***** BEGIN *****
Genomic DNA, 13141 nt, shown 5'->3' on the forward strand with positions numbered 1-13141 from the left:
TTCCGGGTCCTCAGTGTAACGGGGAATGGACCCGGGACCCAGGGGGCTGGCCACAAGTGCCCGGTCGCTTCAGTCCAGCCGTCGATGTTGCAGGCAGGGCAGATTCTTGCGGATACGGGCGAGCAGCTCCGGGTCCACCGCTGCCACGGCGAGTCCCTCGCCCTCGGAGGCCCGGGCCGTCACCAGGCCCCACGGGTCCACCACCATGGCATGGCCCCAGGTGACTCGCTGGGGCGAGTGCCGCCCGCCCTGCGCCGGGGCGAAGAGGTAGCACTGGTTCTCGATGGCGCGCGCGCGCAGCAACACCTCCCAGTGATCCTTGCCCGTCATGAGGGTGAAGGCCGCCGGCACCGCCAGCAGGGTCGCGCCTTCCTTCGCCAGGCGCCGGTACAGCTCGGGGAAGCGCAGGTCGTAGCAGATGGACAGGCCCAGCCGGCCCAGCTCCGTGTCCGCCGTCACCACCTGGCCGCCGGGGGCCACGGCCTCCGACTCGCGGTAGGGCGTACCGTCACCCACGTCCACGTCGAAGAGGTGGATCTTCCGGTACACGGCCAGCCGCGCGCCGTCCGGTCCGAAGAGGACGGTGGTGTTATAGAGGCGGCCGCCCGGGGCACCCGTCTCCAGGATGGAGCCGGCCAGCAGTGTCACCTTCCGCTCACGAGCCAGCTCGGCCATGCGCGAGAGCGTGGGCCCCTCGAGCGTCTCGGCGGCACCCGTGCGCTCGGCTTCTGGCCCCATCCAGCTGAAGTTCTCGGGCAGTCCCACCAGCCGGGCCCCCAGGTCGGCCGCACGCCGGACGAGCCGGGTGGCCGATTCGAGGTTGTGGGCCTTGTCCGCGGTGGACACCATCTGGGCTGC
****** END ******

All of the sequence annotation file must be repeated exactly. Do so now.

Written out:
Genomic DNA, 13141 nt, shown 5'->3' on the forward strand with positions numbered 1-13141 from the left:
TTCCGGGTCCTCAGTGTAACGGGGAATGGACCCGGGACCCAGGGGGCTGGCCACAAGTGCCCGGTCGCTTCAGTCCAGCCGTCGATGTTGCAGGCAGGGCAGATTCTTGCGGATACGGGCGAGCAGCTCCGGGTCCACCGCTGCCACGGCGAGTCCCTCGCCCTCGGAGGCCCGGGCCGTCACCAGGCCCCACGGGTCCACCACCATGGCATGGCCCCAGGTGACTCGCTGGGGCGAGTGCCGCCCGCCCTGCGCCGGGGCGAAGAGGTAGCACTGGTTCTCGATGGCGCGCGCGCGCAGCAACACCTCCCAGTGATCCTTGCCCGTCATGAGGGTGAAGGCCGCCGGCACCGCCAGCAGGGTCGCGCCTTCCTTCGCCAGGCGCCGGTACAGCTCGGGGAAGCGCAGGTCGTAGCAGATGGACAGGCCCAGCCGGCCCAGCTCCGTGTCCGCCGTCACCACCTGGCCGCCGGGGGCCACGGCCTCCGACTCGCGGTAGGGCGTACCGTCACCCACGTCCACGTCGAAGAGGTGGATCTTCCGGTACACGGCCAGCCGCGCGCCGTCCGGTCCGAAGAGGACGGTGGTGTTATAGAGGCGGCCGCCCGGGGCACCCGTCTCCAGGATGGAGCCGGCCAGCAGTGTCACCTTCCGCTCACGAGCCAGCTCGGCCATGCGCGAGAGCGTGGGCCCCTCGAGCGTCTCGGCGGCACCCGTGCGCTCGGCTTCTGGCCCCATCCAGCTGAAGTTCTCGGGCAGTCCCACCAGCCGGGCCCCCAGGTCGGCCGCACGCCGGACGAGCCGGGTGGCCGATTCGAGGTTGTGGGCCTTGTCCGCGGTGGACACCATCTGGGCTGC